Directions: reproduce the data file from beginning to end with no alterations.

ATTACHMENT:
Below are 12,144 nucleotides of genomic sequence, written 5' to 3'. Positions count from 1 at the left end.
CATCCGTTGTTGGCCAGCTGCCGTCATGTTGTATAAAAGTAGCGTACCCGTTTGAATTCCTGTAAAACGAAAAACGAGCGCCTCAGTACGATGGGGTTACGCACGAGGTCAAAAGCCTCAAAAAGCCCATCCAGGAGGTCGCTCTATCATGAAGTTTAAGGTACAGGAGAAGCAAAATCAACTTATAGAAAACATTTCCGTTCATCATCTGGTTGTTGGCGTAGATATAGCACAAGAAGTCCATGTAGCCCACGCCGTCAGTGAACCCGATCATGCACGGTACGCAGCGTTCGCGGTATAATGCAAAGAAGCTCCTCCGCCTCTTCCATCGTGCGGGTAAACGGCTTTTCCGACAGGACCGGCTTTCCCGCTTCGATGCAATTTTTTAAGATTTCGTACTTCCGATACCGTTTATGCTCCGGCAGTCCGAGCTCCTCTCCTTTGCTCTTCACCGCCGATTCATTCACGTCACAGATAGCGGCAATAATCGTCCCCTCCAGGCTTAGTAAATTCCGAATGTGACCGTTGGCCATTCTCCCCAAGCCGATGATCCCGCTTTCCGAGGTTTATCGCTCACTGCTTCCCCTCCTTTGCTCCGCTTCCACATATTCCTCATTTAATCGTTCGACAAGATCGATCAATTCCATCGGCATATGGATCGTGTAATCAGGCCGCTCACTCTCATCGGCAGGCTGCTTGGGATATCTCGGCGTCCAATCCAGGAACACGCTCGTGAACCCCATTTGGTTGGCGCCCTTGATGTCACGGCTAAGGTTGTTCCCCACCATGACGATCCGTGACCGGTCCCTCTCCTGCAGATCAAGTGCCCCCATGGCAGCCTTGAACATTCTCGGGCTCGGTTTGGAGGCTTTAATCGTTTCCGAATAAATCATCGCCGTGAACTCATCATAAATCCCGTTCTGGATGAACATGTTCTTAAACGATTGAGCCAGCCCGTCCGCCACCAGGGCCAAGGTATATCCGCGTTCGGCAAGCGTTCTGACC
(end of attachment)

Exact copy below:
Below are 12,144 nucleotides of genomic sequence, written 5' to 3'. Positions count from 1 at the left end.
CATCCGTTGTTGGCCAGCTGCCGTCATGTTGTATAAAAGTAGCGTACCCGTTTGAATTCCTGTAAAACGAAAAACGAGCGCCTCAGTACGATGGGGTTACGCACGAGGTCAAAAGCCTCAAAAAGCCCATCCAGGAGGTCGCTCTATCATGAAGTTTAAGGTACAGGAGAAGCAAAATCAACTTATAGAAAACATTTCCGTTCATCATCTGGTTGTTGGCGTAGATATAGCACAAGAAGTCCATGTAGCCCACGCCGTCAGTGAACCCGATCATGCACGGTACGCAGCGTTCGCGGTATAATGCAAAGAAGCTCCTCCGCCTCTTCCATCGTGCGGGTAAACGGCTTTTCCGACAGGACCGGCTTTCCCGCTTCGATGCAATTTTTTAAGATTTCGTACTTCCGATACCGTTTATGCTCCGGCAGTCCGAGCTCCTCTCCTTTGCTCTTCACCGCCGATTCATTCACGTCACAGATAGCGGCAATAATCGTCCCCTCCAGGCTTAGTAAATTCCGAATGTGACCGTTGGCCATTCTCCCCAAGCCGATGATCCCGCTTTCCGAGGTTTATCGCTCACTGCTTCCCCTCCTTTGCTCCGCTTCCACATATTCCTCATTTAATCGTTCGACAAGATCGATCAATTCCATCGGCATATGGATCGTGTAATCAGGCCGCTCACTCTCATCGGCAGGCTGCTTGGGATATCTCGGCGTCCAATCCAGGAACACGCTCGTGAACCCCATTTGGTTGGCGCCCTTGATGTCACGGCTAAGGTTGTTCCCCACCATGACGATCCGTGACCGGTCCCTCTCCTGCAGATCAAGTGCCCCCATGGCAGCCTTGAACATTCTCGGGCTCGGTTTGGAGGCTTTAATCGTTTCCGAATAAATCATCGCCGTGAACTCATCATAAATCCCGTTCTGGATGAACATGTTCTTAAACGATTGAGCCAGCCCGTCCGCCACCAGGGCCAAGGTATATCCGCGTTCGGCAAGCGTTCTGACC